Qi Moving Meditation

Qi is, very simply put, energy. Qi (pronounced chee) moving meditation focuses the breath, mind and body on moving qi (energy) throughout the body. This relaxes the body through gentle movements, and energizes the body in a gentle manner. After practicing Qi moving meditation you will feel more focused and alert.

T’ai chi ch’uan, as it is formally known, derives from a form of Chinese martial arts. Explaining the slow, circular movement of the practice, Arthur Rosenfeld, a tai chi master and the author of a new book called “Tai Chi — The Perfect Exercise: Finding Health, Happiness, Balance, and Strength”, said tai chi is a philosophical term that means the harmonious interplay of opposing forces.

When nature encounters a strong force, the way it answers that force to maintain harmony in the world is with a spiral, he said. “Astronomers see galaxies moving in spirals, water goes down the drain in a spiral, tornadoes form as a spiral. We spiral in tai chi because the most effective way to move fluid through solid is a spiral.” **

The Golden Peak Temple at the top of Wudang Mountain, China

The Golden Peak Temple at the top of Wudang Mountain, China

Qi Gong, or Chi Kung, is centuries-old exercise created in China to keep the body healthy. There are very many styles and forms of Qi Gong, the style I teach is the Wudang style. Wudang Mountain, in China, is where Zhang Sanfeng first created the moving forms of Tai Chi in the 12th century. But Qi Gong predates this by many centuries.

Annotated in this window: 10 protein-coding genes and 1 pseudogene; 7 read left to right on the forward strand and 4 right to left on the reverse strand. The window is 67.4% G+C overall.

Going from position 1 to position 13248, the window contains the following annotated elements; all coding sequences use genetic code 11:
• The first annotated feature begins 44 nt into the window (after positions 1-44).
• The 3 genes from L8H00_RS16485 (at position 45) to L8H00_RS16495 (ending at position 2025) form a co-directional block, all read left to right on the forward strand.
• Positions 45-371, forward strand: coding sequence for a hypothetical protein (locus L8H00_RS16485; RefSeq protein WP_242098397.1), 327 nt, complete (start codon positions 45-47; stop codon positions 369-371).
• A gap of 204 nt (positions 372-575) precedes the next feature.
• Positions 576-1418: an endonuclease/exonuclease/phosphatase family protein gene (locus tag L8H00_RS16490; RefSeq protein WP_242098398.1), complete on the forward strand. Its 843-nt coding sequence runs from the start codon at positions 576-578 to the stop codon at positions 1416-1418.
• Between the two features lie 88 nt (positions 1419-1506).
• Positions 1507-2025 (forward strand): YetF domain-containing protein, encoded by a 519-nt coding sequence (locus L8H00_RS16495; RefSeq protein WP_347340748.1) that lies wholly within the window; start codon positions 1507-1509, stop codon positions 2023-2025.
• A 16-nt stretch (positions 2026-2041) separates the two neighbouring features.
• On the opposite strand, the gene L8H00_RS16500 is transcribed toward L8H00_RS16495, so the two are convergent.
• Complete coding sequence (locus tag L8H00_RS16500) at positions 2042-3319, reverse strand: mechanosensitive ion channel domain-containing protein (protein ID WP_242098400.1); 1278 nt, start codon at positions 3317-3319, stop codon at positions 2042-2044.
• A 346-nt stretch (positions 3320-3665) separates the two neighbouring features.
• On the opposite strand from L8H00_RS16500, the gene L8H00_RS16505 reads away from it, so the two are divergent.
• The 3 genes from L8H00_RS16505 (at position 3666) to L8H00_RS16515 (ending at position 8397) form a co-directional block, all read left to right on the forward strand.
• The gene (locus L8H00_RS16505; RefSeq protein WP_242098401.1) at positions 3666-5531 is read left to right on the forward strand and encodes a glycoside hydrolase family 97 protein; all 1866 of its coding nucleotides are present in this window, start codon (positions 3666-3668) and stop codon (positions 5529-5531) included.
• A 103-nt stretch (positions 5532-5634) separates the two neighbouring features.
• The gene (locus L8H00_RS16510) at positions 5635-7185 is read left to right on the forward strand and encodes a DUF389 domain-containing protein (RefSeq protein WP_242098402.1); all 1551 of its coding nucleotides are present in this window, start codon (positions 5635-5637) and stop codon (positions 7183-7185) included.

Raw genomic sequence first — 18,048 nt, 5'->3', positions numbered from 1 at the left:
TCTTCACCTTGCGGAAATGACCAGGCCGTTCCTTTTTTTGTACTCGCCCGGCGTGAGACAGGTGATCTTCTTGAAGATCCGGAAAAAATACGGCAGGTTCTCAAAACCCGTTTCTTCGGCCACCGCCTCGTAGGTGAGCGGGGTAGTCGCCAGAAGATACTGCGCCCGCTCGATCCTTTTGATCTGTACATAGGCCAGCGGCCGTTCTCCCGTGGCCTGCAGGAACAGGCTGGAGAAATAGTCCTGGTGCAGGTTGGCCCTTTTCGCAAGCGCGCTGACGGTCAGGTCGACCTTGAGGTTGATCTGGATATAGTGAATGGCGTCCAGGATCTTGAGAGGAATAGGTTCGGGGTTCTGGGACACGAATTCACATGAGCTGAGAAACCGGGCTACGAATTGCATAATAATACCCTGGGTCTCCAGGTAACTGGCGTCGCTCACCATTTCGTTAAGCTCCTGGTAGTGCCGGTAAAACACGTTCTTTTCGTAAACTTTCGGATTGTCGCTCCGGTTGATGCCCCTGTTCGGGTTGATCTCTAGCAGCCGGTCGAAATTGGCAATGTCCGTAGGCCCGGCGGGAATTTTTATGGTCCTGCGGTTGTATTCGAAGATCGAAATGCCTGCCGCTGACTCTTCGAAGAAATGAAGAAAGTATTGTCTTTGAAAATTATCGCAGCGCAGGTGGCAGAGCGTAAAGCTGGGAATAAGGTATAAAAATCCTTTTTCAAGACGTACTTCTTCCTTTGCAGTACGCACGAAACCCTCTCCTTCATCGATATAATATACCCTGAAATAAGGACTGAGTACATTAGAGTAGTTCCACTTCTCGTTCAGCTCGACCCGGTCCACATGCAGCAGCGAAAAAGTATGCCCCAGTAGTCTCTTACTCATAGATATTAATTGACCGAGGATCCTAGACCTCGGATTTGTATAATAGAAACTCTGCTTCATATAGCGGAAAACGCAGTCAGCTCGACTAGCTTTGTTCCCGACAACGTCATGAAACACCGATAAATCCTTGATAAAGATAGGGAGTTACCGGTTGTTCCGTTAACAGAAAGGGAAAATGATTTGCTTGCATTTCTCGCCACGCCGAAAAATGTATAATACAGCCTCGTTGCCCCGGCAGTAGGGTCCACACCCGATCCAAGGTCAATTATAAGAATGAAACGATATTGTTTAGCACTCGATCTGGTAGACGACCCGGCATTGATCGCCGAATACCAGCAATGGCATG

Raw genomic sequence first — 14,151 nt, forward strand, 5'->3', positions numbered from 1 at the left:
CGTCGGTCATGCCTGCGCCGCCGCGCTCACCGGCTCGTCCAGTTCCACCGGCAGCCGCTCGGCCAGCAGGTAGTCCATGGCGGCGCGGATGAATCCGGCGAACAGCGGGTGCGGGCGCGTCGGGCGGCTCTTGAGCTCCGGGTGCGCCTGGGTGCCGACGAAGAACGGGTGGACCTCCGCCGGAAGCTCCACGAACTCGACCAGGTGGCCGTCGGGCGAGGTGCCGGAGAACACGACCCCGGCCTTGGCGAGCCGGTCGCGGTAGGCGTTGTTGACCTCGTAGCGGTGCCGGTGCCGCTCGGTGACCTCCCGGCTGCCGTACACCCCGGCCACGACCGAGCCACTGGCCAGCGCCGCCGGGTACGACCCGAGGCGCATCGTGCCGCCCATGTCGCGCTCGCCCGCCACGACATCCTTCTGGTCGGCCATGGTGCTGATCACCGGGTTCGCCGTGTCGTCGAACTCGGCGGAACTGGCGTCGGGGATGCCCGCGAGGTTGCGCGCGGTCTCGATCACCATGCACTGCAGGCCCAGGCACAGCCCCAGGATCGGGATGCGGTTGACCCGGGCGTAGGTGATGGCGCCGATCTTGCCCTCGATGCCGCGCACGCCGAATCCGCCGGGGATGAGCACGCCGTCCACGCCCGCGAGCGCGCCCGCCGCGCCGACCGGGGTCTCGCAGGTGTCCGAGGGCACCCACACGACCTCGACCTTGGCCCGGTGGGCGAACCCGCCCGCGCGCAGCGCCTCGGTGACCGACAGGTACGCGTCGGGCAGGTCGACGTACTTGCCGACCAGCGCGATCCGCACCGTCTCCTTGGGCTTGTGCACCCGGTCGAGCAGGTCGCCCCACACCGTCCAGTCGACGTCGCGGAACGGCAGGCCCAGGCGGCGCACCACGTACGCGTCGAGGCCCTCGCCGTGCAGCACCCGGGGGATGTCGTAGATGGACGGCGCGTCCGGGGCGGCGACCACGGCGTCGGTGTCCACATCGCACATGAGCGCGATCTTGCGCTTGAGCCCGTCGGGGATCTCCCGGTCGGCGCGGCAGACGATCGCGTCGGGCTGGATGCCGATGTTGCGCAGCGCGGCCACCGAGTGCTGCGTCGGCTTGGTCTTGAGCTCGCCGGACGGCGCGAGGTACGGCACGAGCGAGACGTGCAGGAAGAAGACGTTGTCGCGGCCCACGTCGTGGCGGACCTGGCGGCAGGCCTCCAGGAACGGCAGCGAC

Presently I am teaching two forms of Qi Gong, Yang Sheng and Hun Yuan (Primordial) part one>. Yang Sheng is very easy to learn, but like all forms of Qi Gong, can take a lifetime to master. Primordial Part One has more forms within to learn but is very powerful and energizing. Plus, there are many qi gong exercises we do, such as 18 Parts I & II and Five Animals.

I also teach several styles of Tai Chi, predominately the Wudang Therapeutic Tai Chi. This set of forms is based on the Yang style 24 form set, but includes major components of Wudang theory and practice. Other formsets of Tai Chi include: Wudang Square Foot Tai Chi, a modified version to fit into small spaces, utilizing many of the familiar Wudang Tai Chi forms; the Yang style 8 or 10 form is short and rather easy to learn; and the Simplified 24 form Yang style, a standardized form that is widely-known around the world.

Classes can be 45 minutes to an hour and 15 minutes long, providing an energizing break in the middle of a workday or a relaxing start to your evening. It’s great for improving employee morale and reducing work stress! Call me about setting up a workplace wellness program for your company. I offer private or group lessons, one-time seminars or weekly classes. Want to know more about how great Tai Chi is as an exercise?

Call me at 678.524.1998 or email me at harmony [ at ] qimovingmeditation.net for more information. I am located in Lilburn, Gwinnett County, near Tucker, Stone Mountain and Snellville, and am willing to travel to areas close by in Dekalb and Fulton counties also.

** Taken from an article by Dorene Interniola, published by Reuters June 17, 2013